While we did create dollar estimates, we want to avoid putting these dollar estimates in public as people will extrapolate those numbers to infinity and beyond. Die costs would have an additional high gross margin applied by Nvidia and AMD. Those marked-up dies will be assembled with memory and various board-level costs with an additional but smaller assembly and sales margin by firms like Asus. These figures do not account for those additional margins or the BOM for board-level costs such as VRMs and coolers, as there will be many variations of these GPUs from board partners. In general, those board-level costs will linearly increase with power levels, in which AMD is rumored to have an advantage in.

We calculated the die costs to account for parametric yields with a high percentage of die harvesting. We also used N6 and N5 wafer costs, which we obtained from a large TSMC customer. We assumed that AMD and Nvidia pay similar prices due to their volume (Nvidia has had to prepay for more than $1B for these wafers while AMD has not made significant prepayments to TSMC as a favored customer). Packaging and memory BOM was also calculated by speaking to sources within the industry.

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In short, AMD saves a lot on die costs by forgoing AI and ray tracing fixed function accelerators and moving to smaller dies with advanced packaging. The advanced packaging cost is up significantly with AMD’s RDNA 3 N31 and N32 GPUs, but the small fan-out RDL packages are still very cheap relative to wafer and yield costs. Ultimately, AMD’s increased packaging costs are dwarfed by the savings they get from disaggregating memory controllers/infinity cache, utilizing cheaper N6 instead of N5, and higher yields. Memory BOM utilizes the full memory bus width using single-sided 16Gb G6 or 16Gb G6x memory.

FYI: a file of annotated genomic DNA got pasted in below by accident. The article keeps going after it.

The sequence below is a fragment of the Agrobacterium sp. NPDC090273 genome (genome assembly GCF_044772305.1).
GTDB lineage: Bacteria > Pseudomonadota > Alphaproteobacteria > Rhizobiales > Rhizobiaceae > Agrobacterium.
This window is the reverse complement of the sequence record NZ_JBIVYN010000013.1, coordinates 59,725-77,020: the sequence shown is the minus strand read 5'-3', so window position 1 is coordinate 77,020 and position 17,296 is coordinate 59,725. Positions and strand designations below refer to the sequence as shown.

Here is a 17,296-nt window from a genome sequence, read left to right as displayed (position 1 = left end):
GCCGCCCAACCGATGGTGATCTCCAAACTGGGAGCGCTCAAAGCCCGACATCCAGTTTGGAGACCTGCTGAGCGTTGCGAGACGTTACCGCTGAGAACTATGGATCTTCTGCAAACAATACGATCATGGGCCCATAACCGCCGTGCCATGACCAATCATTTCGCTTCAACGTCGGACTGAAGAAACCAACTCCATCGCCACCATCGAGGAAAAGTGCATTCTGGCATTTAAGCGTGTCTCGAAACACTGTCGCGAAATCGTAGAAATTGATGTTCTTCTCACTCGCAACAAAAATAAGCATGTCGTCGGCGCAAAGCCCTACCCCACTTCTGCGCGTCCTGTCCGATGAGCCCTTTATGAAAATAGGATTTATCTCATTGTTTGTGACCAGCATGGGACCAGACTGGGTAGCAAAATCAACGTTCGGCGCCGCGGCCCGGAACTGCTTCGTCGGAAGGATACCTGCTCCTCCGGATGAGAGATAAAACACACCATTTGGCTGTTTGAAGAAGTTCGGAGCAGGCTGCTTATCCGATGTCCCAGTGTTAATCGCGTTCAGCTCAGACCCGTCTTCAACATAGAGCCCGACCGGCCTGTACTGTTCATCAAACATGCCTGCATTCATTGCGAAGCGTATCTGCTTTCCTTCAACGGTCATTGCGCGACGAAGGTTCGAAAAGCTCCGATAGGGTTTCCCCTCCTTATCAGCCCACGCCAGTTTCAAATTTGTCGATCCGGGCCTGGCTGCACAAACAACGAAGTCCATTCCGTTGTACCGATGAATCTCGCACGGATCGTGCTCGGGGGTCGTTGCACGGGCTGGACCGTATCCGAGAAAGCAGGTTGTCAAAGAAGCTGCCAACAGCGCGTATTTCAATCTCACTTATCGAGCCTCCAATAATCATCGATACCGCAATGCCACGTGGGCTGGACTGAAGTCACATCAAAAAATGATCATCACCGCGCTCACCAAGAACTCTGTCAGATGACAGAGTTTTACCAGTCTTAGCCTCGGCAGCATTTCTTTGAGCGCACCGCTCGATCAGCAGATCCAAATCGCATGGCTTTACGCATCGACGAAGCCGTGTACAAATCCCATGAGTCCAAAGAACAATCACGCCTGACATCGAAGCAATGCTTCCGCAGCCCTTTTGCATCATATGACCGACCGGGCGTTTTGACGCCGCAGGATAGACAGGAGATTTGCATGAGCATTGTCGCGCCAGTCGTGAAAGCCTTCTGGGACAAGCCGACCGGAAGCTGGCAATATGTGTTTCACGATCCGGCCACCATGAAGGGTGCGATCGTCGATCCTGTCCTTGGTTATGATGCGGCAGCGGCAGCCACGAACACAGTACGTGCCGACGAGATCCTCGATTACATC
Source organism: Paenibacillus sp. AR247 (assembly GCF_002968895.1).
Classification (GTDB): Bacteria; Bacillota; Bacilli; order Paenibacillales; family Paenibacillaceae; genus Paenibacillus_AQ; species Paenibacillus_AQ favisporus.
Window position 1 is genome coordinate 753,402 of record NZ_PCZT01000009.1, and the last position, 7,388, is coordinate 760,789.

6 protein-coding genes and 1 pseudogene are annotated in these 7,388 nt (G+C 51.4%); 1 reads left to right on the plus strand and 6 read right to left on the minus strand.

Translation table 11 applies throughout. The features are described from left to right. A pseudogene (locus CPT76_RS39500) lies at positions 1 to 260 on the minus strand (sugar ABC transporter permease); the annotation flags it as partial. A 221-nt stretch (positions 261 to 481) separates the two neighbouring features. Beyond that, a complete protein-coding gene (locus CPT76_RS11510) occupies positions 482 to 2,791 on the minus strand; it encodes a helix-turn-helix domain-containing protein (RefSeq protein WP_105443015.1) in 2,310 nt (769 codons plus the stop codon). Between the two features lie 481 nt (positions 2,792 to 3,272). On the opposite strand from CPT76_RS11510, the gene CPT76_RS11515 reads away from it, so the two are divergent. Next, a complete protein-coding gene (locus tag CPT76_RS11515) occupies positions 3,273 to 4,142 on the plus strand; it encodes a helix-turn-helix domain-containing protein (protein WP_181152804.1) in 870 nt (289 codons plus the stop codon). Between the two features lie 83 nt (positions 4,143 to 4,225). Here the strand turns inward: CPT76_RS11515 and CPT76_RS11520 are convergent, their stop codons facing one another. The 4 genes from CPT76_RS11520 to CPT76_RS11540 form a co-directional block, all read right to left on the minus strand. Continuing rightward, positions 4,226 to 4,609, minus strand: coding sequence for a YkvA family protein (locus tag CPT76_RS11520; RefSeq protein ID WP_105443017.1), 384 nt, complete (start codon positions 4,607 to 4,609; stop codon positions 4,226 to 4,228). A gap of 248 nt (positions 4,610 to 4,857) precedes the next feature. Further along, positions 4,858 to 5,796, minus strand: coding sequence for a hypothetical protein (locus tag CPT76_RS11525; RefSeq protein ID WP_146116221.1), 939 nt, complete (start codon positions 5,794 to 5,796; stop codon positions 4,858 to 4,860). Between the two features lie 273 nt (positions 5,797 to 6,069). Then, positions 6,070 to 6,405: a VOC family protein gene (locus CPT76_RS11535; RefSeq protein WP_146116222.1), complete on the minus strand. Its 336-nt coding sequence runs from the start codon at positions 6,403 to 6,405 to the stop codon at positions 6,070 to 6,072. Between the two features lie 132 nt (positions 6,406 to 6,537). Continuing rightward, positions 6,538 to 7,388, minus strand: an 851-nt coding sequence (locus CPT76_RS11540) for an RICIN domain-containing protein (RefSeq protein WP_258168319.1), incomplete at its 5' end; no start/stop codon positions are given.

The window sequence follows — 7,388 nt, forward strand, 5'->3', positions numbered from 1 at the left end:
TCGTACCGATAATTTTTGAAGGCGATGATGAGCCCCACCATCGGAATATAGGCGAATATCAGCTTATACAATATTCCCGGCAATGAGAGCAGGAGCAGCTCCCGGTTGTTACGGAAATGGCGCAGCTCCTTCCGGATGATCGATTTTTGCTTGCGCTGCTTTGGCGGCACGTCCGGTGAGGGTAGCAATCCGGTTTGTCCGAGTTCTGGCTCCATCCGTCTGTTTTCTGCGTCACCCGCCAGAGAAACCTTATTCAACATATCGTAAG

Nvidia likely has a worse cost structure in traditional rasterization gaming performance for the first time in nearly a decade. Nvidia is desperate to maintain margins, as shown by AD104’s 4080 12GB pricing and branding. They still have far too many GPUs in the channel. If Nvidia wants to maintain its market position, marketing and game partnership teams will need to emphasize areas where their GPUs perform better, such as ray tracing and AI-based rendering. We expect AMD to gain a decent market share in laptops with the N33 GPU and superior mobile APUs. On the desktop, the market share shift will depend on how many wafers AMD allocates to gaming GPUs versus Genoa and Bergamo Zen 4 server CPUs. We expect AMD to rise to 30% to 35% market share on discrete desktop GPUs. AMD could raise its margins aggressively from historical levels to well above 50%. While Nvidia will still retain an advantage in ray tracing and AI-based rendering techniques, many gamers care more about the games they play today than where the industry is headed.

SemiAnalysis is a boutique semiconductor research and consulting firm specializing in the semiconductor supply chain from chemical inputs to fabs to design IP and strategy.